May 20, 2018

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Chapman selected first overall in CFL draft

First receiver to go No. 1 in more than a decade

THE CANADIAN PRESS/AP-Charlie Riedel</p><p>Central Michigan wide receiver Mark Chapman (left) was selected first overall by the Hamilton Tiger-Cats at the CFL draft.</p>

THE CANADIAN PRESS/AP-Charlie Riedel

Central Michigan wide receiver Mark Chapman (left) was selected first overall by the Hamilton Tiger-Cats at the CFL draft.

Mark Chapman has never played a down of football in Canada, nor has he ever lived here. The son of a U.S. marine, the 23-year-old grew up in Huron, Mich., and played his college football nearby at Central Michigan University.

Geography, however, was of little bearing Thursday night, as Chapman’s name was called with the No. 1 overall pick in the Canadian Football League Draft. The Hamilton Tiger-Cats selected Chapman, a precise route-runner and sure-handed receiver whose eligibility in the draft was made possible because of his Canadian mother, who was born in Sarnia, Ont.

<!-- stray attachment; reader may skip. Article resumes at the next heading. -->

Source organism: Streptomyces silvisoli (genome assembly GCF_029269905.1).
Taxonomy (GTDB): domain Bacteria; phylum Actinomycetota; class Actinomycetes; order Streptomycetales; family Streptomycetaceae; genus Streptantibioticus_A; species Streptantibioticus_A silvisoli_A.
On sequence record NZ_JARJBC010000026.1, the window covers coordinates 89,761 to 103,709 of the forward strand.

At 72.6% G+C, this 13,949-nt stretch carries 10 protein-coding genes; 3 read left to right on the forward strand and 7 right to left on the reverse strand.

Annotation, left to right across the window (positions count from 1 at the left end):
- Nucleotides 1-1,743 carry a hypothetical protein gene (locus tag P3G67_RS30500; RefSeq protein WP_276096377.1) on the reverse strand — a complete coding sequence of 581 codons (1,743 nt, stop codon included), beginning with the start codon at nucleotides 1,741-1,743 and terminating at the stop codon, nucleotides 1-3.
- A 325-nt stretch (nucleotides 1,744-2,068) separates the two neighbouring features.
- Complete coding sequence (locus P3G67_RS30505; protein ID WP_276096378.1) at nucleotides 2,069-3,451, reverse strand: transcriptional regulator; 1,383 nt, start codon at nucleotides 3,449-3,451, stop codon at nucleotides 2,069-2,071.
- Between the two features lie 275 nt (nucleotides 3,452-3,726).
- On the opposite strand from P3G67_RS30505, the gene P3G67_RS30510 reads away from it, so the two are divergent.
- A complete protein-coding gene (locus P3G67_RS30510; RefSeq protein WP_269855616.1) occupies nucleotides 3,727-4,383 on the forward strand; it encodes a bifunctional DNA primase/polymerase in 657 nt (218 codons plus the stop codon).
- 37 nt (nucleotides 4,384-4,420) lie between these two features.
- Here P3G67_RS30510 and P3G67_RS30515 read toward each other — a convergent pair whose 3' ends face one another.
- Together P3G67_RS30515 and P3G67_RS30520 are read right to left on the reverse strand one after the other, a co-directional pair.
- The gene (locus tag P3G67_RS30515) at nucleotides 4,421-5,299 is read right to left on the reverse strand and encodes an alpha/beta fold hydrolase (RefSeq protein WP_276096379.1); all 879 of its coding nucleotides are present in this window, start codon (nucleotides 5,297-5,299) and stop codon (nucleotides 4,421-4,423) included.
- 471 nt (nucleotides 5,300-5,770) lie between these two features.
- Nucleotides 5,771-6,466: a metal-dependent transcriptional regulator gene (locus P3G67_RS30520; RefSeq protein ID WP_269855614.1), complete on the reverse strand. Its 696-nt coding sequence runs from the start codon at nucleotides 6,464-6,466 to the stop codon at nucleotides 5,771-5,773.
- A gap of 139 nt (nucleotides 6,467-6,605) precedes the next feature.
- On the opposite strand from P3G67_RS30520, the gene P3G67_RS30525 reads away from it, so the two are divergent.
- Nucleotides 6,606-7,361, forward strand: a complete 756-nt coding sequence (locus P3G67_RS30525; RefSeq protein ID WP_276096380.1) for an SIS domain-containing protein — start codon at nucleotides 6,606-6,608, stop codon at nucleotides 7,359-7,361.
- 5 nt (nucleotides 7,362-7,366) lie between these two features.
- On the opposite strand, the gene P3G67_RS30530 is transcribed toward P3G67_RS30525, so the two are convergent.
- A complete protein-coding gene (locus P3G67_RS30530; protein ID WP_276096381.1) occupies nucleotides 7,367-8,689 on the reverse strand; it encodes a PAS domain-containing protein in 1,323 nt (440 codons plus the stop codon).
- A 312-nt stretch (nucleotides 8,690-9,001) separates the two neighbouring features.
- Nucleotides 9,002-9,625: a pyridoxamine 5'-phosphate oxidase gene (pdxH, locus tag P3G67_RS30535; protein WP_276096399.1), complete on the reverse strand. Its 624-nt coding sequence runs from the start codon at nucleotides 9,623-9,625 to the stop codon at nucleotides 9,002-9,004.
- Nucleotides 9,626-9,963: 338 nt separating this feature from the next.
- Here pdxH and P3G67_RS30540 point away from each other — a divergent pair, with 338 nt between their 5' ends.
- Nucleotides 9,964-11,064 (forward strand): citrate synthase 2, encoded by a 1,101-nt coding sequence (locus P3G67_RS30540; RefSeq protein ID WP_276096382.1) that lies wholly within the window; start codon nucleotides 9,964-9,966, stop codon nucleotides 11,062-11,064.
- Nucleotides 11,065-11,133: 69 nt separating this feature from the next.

Chapman is the first receiver to go No. 1 in the draft in more than a decade, dating back to another pick by the Tiger-Cats, who chose Chris Bauman, a Brandon, Man., native and University of Regina alum, with the top selection in 2007.

Since Bauman, and before Chapman was selected No. 1 on Thursday, only two other receivers over the past 11 years have been picked within the top three: McMaster University’s Danny Vandervoort, who was drafted by the B.C. Lions in 2017, and University of Calgary’s Anthony Parker, who was picked by the Calgary Stampeders in 2011. Both were taken with the third-overall pick.

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Mark Chapman has never played a down of football in Canada, nor has he ever lived here. The son of a U.S. marine, the 23-year-old grew up in Huron, Mich., and played his college football nearby at Central Michigan University.